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Price Cuts Part of New Taco Bell Strategy : Fast food: The move follows similar action by rival Del Taco/Naugle's. It may bolster the chain's position as the industry's low-price leader.


In an attempt to build on the success of its 59-cent menu, Taco Bell on Monday unveiled price cuts and a marketing strategy that will group most of the chain's Mexican food items into three price categories under $1.

Del Taco/Naugle's, which competes head to head in Southern California with Taco Bell but has only a fraction of the outlets nationwide, implemented a similar strategy last week at its California stores. But officials from both companies say the changes aren't part of an industry price war. Taco Bell has changed its menu boards so that most of the major food items will be grouped into three categories priced at 59 cents, 79 cents or 99 cents. The Irvine-based chain of 3,100 restaurants also lowered the prices of some items.

Some industry analysts said the low-price strategy should strengthen Taco Bell's position as the industry's low-price leader. At the same time, they said, Taco Bell will still be able to convince customers to "trade up" to higher-priced items.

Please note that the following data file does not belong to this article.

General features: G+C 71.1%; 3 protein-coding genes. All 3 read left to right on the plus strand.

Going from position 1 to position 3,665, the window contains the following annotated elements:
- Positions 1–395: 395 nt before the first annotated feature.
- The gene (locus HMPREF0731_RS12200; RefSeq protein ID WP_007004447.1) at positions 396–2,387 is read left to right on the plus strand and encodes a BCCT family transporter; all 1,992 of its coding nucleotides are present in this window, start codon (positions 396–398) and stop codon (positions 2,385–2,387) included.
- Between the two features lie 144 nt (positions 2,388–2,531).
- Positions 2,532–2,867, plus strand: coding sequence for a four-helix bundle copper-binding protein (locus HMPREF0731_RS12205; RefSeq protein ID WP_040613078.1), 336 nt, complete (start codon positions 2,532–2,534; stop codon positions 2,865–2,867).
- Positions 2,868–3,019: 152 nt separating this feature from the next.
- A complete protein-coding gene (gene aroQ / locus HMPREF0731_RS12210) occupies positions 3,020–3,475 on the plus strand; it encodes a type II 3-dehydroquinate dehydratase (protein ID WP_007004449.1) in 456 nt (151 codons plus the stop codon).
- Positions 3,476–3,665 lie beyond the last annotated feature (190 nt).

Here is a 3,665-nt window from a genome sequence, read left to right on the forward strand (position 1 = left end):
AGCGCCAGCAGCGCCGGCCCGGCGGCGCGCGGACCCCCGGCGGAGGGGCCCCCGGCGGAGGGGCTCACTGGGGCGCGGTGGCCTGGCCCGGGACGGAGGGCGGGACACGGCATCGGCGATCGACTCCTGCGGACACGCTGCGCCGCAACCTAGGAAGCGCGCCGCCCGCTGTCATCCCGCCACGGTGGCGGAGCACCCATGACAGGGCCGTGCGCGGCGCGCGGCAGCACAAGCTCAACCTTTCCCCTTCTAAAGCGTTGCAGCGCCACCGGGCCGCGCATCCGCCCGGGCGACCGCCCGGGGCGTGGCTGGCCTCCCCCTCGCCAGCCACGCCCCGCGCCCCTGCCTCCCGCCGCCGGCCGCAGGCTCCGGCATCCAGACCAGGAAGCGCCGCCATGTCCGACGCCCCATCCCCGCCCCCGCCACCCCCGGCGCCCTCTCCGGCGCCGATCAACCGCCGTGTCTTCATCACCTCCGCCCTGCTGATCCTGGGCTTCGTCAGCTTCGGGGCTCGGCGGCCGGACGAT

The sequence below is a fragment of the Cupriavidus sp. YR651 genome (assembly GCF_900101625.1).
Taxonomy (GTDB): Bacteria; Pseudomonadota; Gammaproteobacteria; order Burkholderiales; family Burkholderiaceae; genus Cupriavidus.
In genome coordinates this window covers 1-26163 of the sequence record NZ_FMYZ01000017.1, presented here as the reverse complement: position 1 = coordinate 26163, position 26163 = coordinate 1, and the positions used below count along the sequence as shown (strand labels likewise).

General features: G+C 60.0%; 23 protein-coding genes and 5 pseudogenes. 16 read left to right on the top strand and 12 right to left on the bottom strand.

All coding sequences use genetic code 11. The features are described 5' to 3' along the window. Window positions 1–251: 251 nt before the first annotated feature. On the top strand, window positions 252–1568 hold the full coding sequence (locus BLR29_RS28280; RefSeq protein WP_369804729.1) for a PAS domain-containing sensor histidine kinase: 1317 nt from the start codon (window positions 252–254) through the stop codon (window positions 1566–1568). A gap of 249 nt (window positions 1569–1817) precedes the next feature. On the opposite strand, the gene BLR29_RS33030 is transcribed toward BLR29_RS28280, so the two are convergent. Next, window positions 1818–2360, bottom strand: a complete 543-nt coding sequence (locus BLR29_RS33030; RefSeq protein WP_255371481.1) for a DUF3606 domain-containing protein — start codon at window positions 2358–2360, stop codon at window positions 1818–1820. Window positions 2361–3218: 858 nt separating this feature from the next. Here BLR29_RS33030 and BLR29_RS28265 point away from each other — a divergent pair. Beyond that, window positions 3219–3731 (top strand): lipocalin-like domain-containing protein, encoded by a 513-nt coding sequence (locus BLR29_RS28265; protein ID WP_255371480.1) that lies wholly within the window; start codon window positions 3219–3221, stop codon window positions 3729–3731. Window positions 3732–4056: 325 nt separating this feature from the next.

Taco Bell and Del Taco/Naugle's are adopting the price grouping strategy to simplify their menus for customers and to play up the idea that they offer a wide variety of inexpensive items.

Taco Bell plans a heavy television advertising campaign to promote its menu changes.

"Consumers seem to have an amount in mind they want to spend," John Martin, president of Taco Bell Corp., said. "They are trying to balance their checkbooks."

Two years ago, Taco Bell cut the price of its staple hard-shell taco to 59 cents, down from 79 cents, along with several others items to make up its "value menu."

The lower prices were considered a smashing success. Sales shot up 19% between 1988 and 1989.

For the third quarter ended Sept. 30, the Pepsico Inc. subsidiary reported earnings of $48.3 million, up 19% from a year earlier, on revenue of $433 million, up 16%.

Analysts were impressed with the latest move.

"These people are excellent at marketing," said Lawrence Adelman, an analyst for Dean Witter Reynolds in New York, "It gives them an opportunity to move away, to get the focus off 59 cents. They are leaving the opportunity to trade up, and I think they haven't lost their orientation toward value."

Del Taco/Naugle's, which has 300 California outlets, will be promoting its 49-cent items in a radio advertising campaign this week with the slogan "four major menus at minor prices."

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